Associate Professor of Social Work Catherine Marrs Fuchsel has found her life’s calling addressing the needs of some of society’s most vulnerable women: Latinas living in the U.S. with no immigration status, unfamiliar with the language and culture, and being physically and verbally abused by an intimate partner.
Marrs Fuchsel has spent the past five years on her research project, the “Si, Yo Puedo” curriculum, acquiring data, refining the curriculum and sharing it in journal articles and numerous presentations across the country.
Her project uses community-based participatory research to examine and address the needs of vulnerable women. Aided by the Twin Cities-based Latino community and cultural resource organization, Centro, groups of Latinas use her 10-week curriculum as an educational tool.
Surveys before and after the course bear witness to the program's effectiveness: improved self-esteem, expanded critical thinking skills and greater awareness of what healthy relationships look like. Latinas taking the program also report having a better understanding of the community resources available to them and how to access those resources.
A presentation at a conference of Latino social workers in Chicago resulted in the West Chicago Police Department joining Centro as a community partner. This partnership has helped her close in on nearly 100 Latinas — a key milestone in the research world — as she discusses next steps with a possible publisher of her program manual.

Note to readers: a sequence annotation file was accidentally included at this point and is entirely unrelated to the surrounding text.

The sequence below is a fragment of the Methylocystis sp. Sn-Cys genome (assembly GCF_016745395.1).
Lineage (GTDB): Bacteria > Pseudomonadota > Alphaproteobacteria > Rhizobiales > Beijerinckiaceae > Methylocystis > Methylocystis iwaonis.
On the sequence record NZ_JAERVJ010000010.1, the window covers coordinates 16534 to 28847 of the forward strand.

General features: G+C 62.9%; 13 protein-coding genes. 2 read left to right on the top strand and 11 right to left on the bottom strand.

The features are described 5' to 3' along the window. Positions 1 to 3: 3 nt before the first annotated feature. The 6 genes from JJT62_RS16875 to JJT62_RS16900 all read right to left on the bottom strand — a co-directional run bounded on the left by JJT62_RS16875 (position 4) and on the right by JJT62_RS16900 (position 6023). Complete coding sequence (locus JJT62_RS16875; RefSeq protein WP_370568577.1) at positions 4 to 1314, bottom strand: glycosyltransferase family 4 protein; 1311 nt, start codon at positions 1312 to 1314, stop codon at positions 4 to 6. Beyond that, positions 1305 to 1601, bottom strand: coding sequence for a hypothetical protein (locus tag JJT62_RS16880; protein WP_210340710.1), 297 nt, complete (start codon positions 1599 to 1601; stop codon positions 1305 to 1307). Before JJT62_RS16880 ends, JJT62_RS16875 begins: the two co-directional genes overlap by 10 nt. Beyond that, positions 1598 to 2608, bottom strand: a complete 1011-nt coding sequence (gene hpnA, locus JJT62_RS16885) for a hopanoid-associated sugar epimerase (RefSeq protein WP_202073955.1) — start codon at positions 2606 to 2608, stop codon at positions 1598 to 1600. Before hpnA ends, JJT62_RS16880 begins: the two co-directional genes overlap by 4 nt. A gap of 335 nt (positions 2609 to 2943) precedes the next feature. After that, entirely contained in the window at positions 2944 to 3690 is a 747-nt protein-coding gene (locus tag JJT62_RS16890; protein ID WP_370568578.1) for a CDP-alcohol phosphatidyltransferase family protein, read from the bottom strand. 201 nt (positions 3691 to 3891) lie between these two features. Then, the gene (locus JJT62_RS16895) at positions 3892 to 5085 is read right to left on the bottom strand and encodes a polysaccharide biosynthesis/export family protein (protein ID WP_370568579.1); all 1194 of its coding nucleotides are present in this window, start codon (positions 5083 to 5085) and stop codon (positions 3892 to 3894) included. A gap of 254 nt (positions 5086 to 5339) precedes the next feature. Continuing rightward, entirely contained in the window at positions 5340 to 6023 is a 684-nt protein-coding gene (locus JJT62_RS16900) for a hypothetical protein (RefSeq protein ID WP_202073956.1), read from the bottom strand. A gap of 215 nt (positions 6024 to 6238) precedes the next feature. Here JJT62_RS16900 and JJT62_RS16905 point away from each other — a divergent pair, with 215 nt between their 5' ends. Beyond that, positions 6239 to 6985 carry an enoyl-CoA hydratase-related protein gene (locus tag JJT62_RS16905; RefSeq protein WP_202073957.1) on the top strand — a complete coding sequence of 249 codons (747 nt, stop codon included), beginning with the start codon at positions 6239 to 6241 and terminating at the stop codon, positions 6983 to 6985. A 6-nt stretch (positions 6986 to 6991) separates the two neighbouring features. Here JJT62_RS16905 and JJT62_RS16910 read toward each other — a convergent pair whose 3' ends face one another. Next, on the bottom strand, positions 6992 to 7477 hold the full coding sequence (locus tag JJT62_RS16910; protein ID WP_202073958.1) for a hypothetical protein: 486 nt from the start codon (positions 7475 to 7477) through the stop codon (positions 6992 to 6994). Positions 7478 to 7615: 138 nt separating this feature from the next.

“I’ve gotten good feedback,” says Marrs Fuchsel. “My goal is to provide a program to mental health professionals, licensed social workers and other social service providers to address the needs of Latino communities here in Minnesota and across the country.”
The Pew Research Center’s 2011 Statistical Portrait of the Hispanic Population reports more than 250,000 Latinos in Minnesota with as many as 95,000 — 22 percent — lacking immigration status. There are nearly 52 million Latinos in the U.S. — about 17 percent of the total U.S. population.
“Healthy relationships matter, and the women I see are some of the most vulnerable,” says Marrs Fuchsel. “To promote the well-being of Latino families is my calling.”